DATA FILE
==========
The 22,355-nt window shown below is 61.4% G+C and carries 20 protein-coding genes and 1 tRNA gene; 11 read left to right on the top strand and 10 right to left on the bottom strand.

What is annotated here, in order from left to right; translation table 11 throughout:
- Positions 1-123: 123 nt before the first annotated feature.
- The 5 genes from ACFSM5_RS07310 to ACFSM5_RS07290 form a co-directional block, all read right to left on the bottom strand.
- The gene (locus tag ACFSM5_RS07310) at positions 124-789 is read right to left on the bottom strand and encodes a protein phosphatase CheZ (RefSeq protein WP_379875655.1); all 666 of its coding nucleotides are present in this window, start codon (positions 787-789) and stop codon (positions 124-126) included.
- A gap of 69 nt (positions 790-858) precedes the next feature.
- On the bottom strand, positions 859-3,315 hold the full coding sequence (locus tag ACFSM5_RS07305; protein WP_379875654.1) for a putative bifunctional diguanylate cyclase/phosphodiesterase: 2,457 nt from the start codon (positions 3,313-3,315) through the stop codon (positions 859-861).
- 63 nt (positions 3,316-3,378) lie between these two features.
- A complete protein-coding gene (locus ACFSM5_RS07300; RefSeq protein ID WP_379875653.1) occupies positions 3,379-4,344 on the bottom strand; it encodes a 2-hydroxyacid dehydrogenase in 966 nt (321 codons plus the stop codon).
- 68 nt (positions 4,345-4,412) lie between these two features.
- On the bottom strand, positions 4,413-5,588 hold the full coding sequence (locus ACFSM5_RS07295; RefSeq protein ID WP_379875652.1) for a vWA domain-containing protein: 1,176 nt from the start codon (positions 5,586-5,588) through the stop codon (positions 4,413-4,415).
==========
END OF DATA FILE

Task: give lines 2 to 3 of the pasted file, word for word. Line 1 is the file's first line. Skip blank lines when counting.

What is annotated here, in order from left to right; translation table 11 throughout:
- Positions 1-123: 123 nt before the first annotated feature.